Home Arts Sharing archival material to make Black existence visible

Sharing archival material to make Black existence visible

by Ana Lucia Londono Flores September 25, 2020

A Harlem Nocturne presents the reflection of an Afro-Canadian artist Deanna Bowen

Consisting of research compiled in Vancouver and Toronto over the last four years by interdisciplinary artist Deanna Bowen, A Harlem Nocturne brings elements of the past to light that are still relevant in today’s society.  Bowen exposes material that reveals Black experiences that tend to be forgotten via video footage, archival documents, and even some of Bowen’s own family experiences, which she shares through personal videos and photographs. The exhibition is held at three artist-run centres on 4001 Berri St.: OBORO, Ada X and Groupe Intervention Vidéo (GIV).

Curated by Kimberly Phillips, a Vancouver-based educator and curator, the exhibition is divided into two different spaces. Each space shares elements of Bowen’s research work to the public. When entering the building, the sound of a trumpet can be heard; immediately visible is a projection named A quick riff, 2020 that was produced in residency with OBORO, an art production centre, with the help of Charles Ellison who specializes in Jazz Studies at Concordia.

On the second floor is Ada X, a bilingual feminist artist centre. This area presents three different choreographic transcriptions, Gibson Notations 1,2 and 3, 2019 , exhibited in lightboxes on the walls. Each one displays a different dance that was created by dancer and choreographer Leonard Gibson. These dances were originally performed in CBC’s 1955 variety show Eleanor. The show was hosted by famous jazz singer Eleanor Collins, who was the first Afro-Canadian woman to host a national broadcast television series.

These three choreographic transcriptions can be visualized in the darker space of the gallery alongside Gibson Duets, 2018. Reproduced by Vancouver-based dancers Justine A. Chambers and Bynh Ho, the piece is a re-animation of Gibson’s original dances that were performed on the show.

“[Bowen] was quite interested in trying to pull [the choreographies] out of the archives and have them live in another form,” said Phillips.

OBORO is located on the third floor. A small room in front of the entrance displays a four-channel video installation named On Trial The Long Doorway, 2017/2019. The piece is a re-creation of a 1956 CBC tele-drama The Long Doorway, the story of a Black lawyer who represented a white student from the University of Toronto that was charged for assaulting a rising Black basketball player.  Bowen’s great uncle, Herman Risby, played a supportive role, but no recordings of the tele-drama were found.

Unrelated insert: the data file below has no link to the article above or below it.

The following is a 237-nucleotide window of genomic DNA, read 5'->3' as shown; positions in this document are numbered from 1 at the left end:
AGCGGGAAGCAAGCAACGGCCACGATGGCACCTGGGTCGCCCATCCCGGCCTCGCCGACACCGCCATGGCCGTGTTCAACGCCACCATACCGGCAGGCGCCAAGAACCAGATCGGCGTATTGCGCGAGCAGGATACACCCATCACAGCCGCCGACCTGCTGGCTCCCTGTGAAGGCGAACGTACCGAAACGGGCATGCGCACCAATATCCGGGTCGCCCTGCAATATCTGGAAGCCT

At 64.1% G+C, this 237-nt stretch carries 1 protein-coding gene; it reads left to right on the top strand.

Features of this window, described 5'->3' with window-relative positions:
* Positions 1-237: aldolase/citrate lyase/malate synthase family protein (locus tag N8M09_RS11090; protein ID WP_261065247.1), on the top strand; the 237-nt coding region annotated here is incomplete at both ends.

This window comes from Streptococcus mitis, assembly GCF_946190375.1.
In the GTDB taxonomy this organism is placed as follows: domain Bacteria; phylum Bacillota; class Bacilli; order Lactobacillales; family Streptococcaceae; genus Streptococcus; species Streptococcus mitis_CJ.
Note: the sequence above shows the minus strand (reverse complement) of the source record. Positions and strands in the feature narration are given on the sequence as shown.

Fortunately, Bowen was able to use the original script and invited five Black Toronto-based actors to reinterpret the story. Viewers can see the actors engage with the script as they rehearse.

Moving on to the next larger room of the gallery is more of Bowen’s research. The room shows multiple works displayed on each wall, every single one of them informing the public about the presence of Black bodies in a settler colonized land. Some of these works exhibit Bowen’s own family experiences, where some family members were part of the entertainment industry.

A cast photograph of Vancouver’s Theatre Under the Stars from Finian’s Rainbow, circa 1953 depicts Bowen’s great uncle Herman Risby, and Risby’s first cousin Leonard Gibson. Both can be seen on the second row to the right in the company of jazz singer Eleanor Collins in the first row on the right.

“The photograph serves to remap places where Black people performed and make them visible in this community,” said Phillips.  

Give Me Shelter, 2011/2019 is a workbook transcribing an interview with Bowen and her mother, where her mother speaks of her experience with racial violence growing up in Vancouver. A picture of Bowen’s grandfather can be viewed in the open book. Bowen’s grandfather was a preacher who once had to give spiritual guidance to a young Black man who was convicted of murder and sentenced to death; an uneasy situation for him.

Another interesting work is a screen print titled The Promised Land, a reference to an episode from a 1962 CBC television series called Heritage, that told the story of a Black community that escaped racial violence and segregation in the United States who settled in northern Alberta at the beginning of the 20th century, only to experience the same anti-Black racism in Canada.

“She reminds us that even seemingly insignificant documents can be rich repositories for unintended readings, and for questioning who has been charged with writing our histories and why,” said Phillips. 

The exhibition provides visitors a map of the exhibition with descriptions of each work that are numbered. Reservations can be made online.

A Harlem Nocturne is on display by Ada X, Groupe, Intervention Vidéo (GIV), and OBORO at 4001 Berri St. until Oct. 17, 2020.

 

Photos by Alannah Morrison

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